Mitsubishi Mirage relationship status: it's complicated
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Mitsubishi Mirage XLS
- Improved safety equipment
- Lots of heritage
- Change from $20k
- Modest performance
- Dated interior styling
- Still lots of choice at this price
Long before double-cab utes ruled the roads in New Zealand, bigger wasn’t seen as better and Kiwis opted for smaller cars. Early in its life, Mitsubishi’s Mirage topped the rankings.
In the late 1970s and early 1980s, Mirage accounted for 35 per cent of all hatchbacks sold in NZ and was instrumental in making Mitsubishi the number one new-vehicle brand in the country.
But a lot has happened since then. Online, the Mirage’s history has been described as “complicated”, due to the sheer number of vehicles that have worn the badge, and how they have differed across international markets.
It was launched in 1978 as a front-drive three-door hatch, with the novel Super Shift transmission. The four-speed manual was married to a separate high/low shifter, creating Power and Economy modes. Curiously, the setup also meant it had two reverse gears.
It was a true Kiwi favorite, assembled at Mitsubishi’s Todd Park plant in Porirua for over a decade, until the fifth-generation model.
Mirage has been a family hatchback, a high-performance turbo, a small sedan, a coupe, a station wagon and even a small MPV, rebadged from a Dutch-built model called Space Star and on a shared platform with Volvo. Told you it was complicated.
We’re now on the sixth-generation Mirage, which was launched back in 2010. This model has received two facelifts in the last decade, with new looks and new technology.
The Mirage is exclusively offered in the XLS trim for NZ, with a 1.2-litre engine and a Continuously Variable Transmission (CVT). You’re not going to be beating anyone off the lights with 55kW/102Nm, but you will enjoy an average fuel economy of just 5.0l/100km — a far more important figure in the city car segment.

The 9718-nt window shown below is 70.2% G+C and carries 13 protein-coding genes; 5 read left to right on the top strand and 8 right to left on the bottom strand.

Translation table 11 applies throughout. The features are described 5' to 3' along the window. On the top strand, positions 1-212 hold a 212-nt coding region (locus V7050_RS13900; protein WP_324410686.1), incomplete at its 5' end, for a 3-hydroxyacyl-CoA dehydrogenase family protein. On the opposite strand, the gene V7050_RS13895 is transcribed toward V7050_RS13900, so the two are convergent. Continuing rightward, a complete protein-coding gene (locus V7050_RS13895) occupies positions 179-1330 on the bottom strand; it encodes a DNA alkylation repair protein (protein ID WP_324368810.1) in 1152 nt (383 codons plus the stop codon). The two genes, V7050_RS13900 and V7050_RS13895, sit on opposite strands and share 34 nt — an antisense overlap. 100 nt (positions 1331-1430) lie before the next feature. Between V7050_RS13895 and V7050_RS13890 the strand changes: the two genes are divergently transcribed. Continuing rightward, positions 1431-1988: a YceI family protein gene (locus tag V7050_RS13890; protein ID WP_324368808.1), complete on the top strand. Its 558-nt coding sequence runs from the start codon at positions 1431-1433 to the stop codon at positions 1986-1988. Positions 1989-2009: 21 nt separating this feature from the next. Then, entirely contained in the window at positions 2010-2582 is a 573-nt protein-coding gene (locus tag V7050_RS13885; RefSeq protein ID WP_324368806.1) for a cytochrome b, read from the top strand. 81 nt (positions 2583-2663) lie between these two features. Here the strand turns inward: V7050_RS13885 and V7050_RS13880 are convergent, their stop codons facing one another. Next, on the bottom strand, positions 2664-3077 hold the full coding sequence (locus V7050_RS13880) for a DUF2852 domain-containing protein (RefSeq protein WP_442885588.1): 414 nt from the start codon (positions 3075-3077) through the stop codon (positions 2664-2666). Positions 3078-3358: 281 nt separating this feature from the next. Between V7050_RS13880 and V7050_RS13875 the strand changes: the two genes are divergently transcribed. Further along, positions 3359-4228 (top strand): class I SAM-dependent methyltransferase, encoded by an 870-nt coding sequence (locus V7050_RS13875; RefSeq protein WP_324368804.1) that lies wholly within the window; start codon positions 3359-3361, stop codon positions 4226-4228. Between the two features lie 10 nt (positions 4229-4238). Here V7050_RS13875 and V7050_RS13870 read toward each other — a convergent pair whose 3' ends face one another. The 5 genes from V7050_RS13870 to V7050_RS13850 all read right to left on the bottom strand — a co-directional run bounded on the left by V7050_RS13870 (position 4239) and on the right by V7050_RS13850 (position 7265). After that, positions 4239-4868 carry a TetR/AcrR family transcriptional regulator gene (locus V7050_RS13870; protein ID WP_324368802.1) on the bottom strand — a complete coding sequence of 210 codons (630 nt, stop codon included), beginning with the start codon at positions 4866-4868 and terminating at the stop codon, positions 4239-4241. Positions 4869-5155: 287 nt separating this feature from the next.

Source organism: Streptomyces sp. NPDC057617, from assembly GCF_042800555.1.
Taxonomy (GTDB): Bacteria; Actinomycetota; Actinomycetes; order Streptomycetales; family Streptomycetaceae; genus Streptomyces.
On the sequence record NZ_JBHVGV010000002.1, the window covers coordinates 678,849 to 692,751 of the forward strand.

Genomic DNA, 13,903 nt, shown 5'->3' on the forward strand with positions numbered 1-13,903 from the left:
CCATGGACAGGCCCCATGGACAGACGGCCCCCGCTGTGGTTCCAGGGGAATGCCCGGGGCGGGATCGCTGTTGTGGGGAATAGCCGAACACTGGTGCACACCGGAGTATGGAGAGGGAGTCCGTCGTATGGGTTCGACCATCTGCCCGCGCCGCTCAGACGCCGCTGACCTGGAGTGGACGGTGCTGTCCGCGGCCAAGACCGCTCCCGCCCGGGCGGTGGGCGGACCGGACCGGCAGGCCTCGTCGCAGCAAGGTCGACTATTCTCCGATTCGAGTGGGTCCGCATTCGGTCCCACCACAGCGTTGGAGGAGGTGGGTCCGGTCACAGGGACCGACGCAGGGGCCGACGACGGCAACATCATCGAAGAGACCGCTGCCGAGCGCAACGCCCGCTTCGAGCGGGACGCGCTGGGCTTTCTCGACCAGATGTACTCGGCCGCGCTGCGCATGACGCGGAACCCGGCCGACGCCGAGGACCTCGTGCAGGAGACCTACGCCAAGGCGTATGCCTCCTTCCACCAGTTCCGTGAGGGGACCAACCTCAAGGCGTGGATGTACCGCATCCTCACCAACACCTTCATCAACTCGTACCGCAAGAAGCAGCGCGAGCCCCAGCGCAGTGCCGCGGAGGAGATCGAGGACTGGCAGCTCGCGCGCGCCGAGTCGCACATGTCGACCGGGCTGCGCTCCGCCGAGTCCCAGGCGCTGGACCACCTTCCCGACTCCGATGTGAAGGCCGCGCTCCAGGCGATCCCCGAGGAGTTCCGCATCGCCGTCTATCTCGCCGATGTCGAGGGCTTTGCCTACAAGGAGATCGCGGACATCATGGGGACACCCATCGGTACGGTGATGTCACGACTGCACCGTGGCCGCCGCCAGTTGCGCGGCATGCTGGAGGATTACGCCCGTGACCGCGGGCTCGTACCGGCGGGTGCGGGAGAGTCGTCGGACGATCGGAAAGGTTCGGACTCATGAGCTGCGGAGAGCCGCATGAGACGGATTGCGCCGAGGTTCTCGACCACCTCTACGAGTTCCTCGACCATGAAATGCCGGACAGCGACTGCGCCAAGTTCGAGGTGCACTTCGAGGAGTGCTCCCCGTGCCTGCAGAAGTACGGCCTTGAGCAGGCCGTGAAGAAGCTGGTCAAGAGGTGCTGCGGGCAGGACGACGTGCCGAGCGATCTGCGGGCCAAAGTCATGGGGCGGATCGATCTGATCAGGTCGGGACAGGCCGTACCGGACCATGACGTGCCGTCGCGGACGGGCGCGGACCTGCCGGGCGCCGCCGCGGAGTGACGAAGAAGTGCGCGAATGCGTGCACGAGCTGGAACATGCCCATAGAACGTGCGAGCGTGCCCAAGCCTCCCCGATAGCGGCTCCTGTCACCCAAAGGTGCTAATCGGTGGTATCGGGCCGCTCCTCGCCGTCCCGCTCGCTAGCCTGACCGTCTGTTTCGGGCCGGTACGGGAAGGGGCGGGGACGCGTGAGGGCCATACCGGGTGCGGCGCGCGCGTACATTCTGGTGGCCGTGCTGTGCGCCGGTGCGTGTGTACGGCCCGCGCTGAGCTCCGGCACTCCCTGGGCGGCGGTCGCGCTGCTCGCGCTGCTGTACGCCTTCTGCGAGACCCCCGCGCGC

Manawatu / Wanganui | Palmerston North
$112.90 p/w $451.58 p/m
For 2020, the Mirage XLS gets new active safety and driver assist features including Lane Departure Warning (LDW) and Forward Collision Mitigation (FCM). A reversing camera is also now standard.
The introduction of LDW, FCM and the reversing camera join the existing Mirage XLS safety equipment roster that includes driver, passenger, side and curtain airbags, Electronic Brakeforce Distribution, Active Stability Control, Hill-Start Assist and Smartbrake technology.
On the inside, a 7-inch touchscreen infotainment system gets Apple CarPlay and Android Auto connectivity, and there’s a multi-function steering wheel. Folding the rear seats down gets you 599l of luggage space.
At $19,990, the Mirage XLS comes with a lot of kit for a sub-$20k city car. Cruise control comes standard, but despite the forward collision sensors, it isn’t an adaptive system. It drives inoffensively, and exactly how you’d expect a CVT-equipped city car to do. The interior keeps things simple and feels a little dated in places, but the inclusion of a manual handbrake is appreciated.
Buyers can order this new Mirage in a total of six colours, including the hero Sand Yellow. But if it was up to me, I’d be going for deep purple Garnet.
MITSUBSHI MIRAGE XLS
ENGINE: 1.2-litre petrol four
GEARBOX: Continuously Variable Transmission (CVT), FWD